• The affidavits were not relevant. One of the opinion-laden reports was focused on American crime reduction statistics. According to counsel for the Applicants, this evidence was completely irrelevant to the legal question (the Canadian constitutionality) of the impugned provision.

In response, the Crown argued that the Applicants were viewing the Rules too strictly (Barr at para 13). In the Crown’s view, the Rules ought to be read liberally when the Crown was asked to defend legislation enacted for the public good. An overly restrictive reading would unnecessarily restrain its ability to explain why the provision should survive constitutional attack (Barr at para 6).

The Crown argued that the impugned law offered a better approach than other provinces had developed to deal with the same problems. Explaining this benefit required broad affidavits outlining the historical experience of Alberta peace officers, along with other Crown evidence. “[S]trict adherence and slavish obedience” to the Rules would unduly prevent the Crown from advancing its argument (Barr at para 7). So long as the police were exercising their discretion objectively and rationally, the Crown argued that they ought to be given latitude and the provision ought to be upheld (Barr at para 7).

Justice Sanderman agreed with the Applicants. The Rules were designed to regulate litigation fairly and to ensure that all parties are aware of the framework in which the litigation will proceed. The Crown’s reliance on inadmissible evidence would subvert this process (Barr at paras 9, 13).

The Crown was right that it ought to be afforded some latitude to define the case as it saw fit, but not for the reason it suggested. Given that the matter proceeded by way of Originating Application, there was no Statement of Defence to use as a reference in defining the Crown’s view of the matter, or the relevant parameters of the action. However, this latitude does not entitle the Crown to offend an evidentiary or procedural rule (Barr at para 9).

As a result, portions of several affidavits were struck because they offended the rules on hearsay. Two affidavits had additional portions struck because they contained opinion evidence from persons who were not offered as experts capable of providing these opinions. One affidavit was disallowed entirely because it contained expert evidence that was not properly submitted, and additionally, the evidence within it was not relevant to the proceedings (Barr at paras 11, 12, 16).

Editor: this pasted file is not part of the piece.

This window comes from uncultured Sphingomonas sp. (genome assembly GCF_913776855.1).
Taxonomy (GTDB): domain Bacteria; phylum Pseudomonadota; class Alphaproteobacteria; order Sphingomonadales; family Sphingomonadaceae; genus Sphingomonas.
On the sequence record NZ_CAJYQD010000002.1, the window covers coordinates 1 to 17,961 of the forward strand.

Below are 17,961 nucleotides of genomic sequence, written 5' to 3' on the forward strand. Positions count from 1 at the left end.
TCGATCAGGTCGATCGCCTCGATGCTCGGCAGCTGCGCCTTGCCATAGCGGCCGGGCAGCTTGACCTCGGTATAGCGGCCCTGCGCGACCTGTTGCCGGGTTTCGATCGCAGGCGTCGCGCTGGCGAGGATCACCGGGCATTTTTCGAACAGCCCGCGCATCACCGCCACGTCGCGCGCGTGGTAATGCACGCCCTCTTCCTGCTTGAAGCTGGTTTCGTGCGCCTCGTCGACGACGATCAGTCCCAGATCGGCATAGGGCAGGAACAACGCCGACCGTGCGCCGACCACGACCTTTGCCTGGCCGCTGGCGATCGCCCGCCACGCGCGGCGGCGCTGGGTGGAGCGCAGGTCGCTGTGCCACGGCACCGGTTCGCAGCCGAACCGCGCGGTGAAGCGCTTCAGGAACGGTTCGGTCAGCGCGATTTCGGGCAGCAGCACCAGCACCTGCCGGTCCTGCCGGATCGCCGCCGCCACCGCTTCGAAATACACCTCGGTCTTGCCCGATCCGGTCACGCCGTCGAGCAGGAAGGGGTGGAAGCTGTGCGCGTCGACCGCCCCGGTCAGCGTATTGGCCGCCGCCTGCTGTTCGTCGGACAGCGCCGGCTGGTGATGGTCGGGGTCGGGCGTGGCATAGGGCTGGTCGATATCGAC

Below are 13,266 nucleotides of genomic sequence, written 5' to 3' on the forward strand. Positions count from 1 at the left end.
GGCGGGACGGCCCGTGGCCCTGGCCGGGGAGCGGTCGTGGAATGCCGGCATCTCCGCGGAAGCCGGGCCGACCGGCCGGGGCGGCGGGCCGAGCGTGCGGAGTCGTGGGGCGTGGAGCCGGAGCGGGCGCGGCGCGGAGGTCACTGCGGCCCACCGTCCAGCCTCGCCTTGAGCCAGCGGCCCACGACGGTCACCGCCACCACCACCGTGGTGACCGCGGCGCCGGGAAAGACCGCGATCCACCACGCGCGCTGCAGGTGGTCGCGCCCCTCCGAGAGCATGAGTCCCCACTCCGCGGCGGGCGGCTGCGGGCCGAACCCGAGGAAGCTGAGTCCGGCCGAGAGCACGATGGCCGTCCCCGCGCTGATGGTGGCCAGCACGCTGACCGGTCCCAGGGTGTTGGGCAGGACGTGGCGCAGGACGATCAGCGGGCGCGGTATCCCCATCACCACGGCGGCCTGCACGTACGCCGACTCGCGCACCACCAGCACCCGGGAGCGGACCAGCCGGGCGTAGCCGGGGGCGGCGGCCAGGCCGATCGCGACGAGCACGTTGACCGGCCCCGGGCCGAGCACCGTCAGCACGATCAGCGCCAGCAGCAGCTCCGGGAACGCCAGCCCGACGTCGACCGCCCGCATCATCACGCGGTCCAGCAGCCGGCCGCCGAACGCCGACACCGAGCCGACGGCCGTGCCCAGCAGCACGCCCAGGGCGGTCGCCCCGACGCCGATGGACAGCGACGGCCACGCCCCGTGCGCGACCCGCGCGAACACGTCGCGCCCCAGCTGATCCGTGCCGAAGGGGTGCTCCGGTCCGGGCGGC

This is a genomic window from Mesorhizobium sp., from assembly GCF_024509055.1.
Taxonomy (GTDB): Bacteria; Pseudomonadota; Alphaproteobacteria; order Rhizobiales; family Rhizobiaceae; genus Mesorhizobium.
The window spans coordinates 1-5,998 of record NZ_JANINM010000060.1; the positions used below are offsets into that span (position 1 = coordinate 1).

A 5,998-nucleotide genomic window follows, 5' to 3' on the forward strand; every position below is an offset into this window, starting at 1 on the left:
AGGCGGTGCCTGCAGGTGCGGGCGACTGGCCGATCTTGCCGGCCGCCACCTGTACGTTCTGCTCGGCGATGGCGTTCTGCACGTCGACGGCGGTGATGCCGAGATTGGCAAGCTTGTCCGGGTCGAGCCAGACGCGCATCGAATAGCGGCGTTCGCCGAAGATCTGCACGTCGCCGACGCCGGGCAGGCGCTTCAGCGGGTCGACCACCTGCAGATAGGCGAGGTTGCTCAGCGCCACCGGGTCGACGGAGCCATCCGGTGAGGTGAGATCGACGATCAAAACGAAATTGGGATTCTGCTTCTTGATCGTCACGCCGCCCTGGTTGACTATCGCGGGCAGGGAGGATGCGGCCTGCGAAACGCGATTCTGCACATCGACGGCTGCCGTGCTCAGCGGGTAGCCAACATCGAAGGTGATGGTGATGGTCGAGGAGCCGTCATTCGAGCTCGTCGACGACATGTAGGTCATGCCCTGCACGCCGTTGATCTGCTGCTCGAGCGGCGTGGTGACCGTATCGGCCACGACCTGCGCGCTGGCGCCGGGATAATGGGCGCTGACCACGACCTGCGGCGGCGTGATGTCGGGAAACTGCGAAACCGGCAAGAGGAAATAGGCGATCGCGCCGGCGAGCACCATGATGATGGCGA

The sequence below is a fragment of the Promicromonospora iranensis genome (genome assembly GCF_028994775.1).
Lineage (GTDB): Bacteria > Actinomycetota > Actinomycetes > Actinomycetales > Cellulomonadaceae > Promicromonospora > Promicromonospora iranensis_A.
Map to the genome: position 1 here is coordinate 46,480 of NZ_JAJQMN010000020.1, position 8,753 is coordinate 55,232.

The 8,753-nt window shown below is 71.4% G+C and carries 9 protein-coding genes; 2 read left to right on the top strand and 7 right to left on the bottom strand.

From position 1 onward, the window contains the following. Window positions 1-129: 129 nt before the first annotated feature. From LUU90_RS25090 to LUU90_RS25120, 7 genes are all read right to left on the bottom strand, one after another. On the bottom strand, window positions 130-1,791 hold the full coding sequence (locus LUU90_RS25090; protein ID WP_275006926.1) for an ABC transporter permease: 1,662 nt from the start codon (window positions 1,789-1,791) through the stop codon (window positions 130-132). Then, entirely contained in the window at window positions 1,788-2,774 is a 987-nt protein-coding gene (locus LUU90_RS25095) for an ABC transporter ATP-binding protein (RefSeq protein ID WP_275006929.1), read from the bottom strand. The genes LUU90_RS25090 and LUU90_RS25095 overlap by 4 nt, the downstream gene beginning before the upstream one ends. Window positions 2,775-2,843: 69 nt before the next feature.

This case doesn’t provide any final resolution of the constitutional issues raised by Mr. Barr and Mr. Kirkland. It does, however, offer some insight into how the case will be argued. It also raises some questions about Crown counsel’s approach to the Rules of Court.

The Upcoming Challenge

I haven’t had the opportunity to read the Crown’s affidavits, either in their final or amended form. With that caveat in place, based on the discussion in Barr we know that they focus on the fact that the law is necessary, works well in practice, protects the public good, and is properly enacted. Or, in Charter-speak, the affidavits are focused on a section 1 argument that the law is rationally connected to a valid objective. While these arguments may or may not be persuasive, by themselves they are not enough for the law to survive a constitutional attack. A law may be rationally connected to a valid object, and yet fail a constitutional challenge.

Indeed, this is often the case. Most Charter challenges fail at the minimal impairment stage of inquiry (Peter Hogg and Allison Bushell, “The Charter Dialogue between Courts and Legislatures (Or Perhaps the Charter of Rights Isn’t Such a Bad Thing After All)”, (1997) 35:1 Osgoode Hall LJ 75 at 85). Unless a persuasive argument can be made that the gang-affiliation law is minimally impairing and, after that, is a generally a proportional response, it will fail constitutional scrutiny.